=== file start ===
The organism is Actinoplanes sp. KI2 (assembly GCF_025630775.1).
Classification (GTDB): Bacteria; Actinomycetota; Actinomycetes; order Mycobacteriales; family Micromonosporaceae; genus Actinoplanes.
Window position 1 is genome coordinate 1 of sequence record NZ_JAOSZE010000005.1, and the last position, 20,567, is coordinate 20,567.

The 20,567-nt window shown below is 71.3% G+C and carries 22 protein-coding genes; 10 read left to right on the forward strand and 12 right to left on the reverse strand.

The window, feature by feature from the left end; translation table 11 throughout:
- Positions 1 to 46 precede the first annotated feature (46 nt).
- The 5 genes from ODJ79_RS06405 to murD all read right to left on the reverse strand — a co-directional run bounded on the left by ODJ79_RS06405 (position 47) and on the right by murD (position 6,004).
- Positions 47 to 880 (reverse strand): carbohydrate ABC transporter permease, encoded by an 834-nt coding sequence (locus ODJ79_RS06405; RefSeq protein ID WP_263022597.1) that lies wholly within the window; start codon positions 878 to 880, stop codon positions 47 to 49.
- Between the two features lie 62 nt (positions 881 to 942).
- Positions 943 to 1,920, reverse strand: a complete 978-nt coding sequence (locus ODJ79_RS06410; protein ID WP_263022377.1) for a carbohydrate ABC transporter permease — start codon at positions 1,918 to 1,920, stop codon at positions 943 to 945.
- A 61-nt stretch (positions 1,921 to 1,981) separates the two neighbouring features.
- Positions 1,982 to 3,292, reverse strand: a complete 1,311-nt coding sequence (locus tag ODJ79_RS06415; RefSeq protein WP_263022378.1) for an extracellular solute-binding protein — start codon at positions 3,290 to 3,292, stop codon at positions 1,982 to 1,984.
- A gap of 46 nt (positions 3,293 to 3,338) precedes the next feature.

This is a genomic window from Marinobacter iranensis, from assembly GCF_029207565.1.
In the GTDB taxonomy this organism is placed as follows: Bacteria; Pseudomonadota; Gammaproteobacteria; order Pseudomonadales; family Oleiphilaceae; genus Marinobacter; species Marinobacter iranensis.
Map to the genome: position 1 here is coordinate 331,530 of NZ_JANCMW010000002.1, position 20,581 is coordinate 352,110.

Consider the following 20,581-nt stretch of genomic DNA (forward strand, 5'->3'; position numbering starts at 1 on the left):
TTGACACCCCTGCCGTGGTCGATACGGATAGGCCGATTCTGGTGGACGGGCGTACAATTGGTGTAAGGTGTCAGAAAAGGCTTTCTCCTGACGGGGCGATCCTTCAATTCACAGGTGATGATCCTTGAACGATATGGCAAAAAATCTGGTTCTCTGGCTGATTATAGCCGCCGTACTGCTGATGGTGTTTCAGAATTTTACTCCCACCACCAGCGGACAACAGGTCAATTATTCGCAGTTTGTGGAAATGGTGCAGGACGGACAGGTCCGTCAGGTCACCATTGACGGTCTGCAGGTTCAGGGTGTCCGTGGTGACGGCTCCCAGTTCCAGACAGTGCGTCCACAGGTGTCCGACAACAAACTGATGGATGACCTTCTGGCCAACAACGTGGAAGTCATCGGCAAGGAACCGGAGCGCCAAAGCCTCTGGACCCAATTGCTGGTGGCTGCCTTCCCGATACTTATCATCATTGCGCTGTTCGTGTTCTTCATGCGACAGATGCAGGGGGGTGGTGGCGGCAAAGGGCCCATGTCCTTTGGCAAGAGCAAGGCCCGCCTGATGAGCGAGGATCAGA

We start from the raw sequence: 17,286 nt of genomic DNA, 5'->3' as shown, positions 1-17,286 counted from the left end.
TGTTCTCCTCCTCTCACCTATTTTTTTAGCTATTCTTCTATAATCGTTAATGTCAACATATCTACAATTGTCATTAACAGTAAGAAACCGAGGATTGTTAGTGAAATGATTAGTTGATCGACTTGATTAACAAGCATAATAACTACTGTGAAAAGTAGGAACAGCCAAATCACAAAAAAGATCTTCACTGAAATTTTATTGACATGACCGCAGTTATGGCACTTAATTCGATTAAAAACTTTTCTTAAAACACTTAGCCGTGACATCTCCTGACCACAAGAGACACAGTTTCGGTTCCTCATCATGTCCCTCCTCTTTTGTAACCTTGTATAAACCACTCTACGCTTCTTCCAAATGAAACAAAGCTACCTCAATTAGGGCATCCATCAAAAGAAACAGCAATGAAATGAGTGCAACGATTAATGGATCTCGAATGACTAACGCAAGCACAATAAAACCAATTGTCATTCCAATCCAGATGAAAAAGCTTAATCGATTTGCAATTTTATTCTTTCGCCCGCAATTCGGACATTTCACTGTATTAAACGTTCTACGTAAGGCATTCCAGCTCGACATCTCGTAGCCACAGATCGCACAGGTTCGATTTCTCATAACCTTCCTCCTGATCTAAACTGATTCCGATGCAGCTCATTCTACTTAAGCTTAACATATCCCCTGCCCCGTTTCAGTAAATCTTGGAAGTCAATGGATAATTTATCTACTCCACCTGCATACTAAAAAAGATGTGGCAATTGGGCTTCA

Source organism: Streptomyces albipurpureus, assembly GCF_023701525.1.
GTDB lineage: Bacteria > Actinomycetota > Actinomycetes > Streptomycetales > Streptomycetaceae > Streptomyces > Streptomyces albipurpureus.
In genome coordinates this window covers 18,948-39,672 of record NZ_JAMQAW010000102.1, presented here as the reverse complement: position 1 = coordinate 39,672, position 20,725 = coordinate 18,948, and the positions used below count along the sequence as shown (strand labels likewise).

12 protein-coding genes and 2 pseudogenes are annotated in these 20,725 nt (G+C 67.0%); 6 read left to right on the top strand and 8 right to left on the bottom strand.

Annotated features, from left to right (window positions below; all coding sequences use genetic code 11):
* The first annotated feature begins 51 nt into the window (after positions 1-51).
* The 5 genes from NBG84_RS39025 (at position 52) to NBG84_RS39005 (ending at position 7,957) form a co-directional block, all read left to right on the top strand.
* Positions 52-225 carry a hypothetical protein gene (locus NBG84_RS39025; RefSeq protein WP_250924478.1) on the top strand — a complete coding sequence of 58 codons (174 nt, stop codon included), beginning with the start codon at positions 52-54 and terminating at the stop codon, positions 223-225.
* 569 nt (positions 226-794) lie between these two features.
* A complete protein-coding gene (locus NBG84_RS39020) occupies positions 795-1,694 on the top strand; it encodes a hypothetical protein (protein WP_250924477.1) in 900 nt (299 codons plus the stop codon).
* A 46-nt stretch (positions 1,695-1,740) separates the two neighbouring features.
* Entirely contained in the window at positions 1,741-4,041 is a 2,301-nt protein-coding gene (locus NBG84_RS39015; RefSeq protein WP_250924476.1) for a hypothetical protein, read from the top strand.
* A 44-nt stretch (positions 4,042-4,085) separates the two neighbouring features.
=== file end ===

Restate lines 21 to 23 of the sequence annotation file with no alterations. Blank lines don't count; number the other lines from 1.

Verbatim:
Source organism: Streptomyces albipurpureus, assembly GCF_023701525.1.
GTDB lineage: Bacteria > Actinomycetota > Actinomycetes > Streptomycetales > Streptomycetaceae > Streptomyces > Streptomyces albipurpureus.
In genome coordinates this window covers 18,948-39,672 of record NZ_JAMQAW010000102.1, presented here as the reverse complement: position 1 = coordinate 39,672, position 20,725 = coordinate 18,948, and the positions used below count along the sequence as shown (strand labels likewise).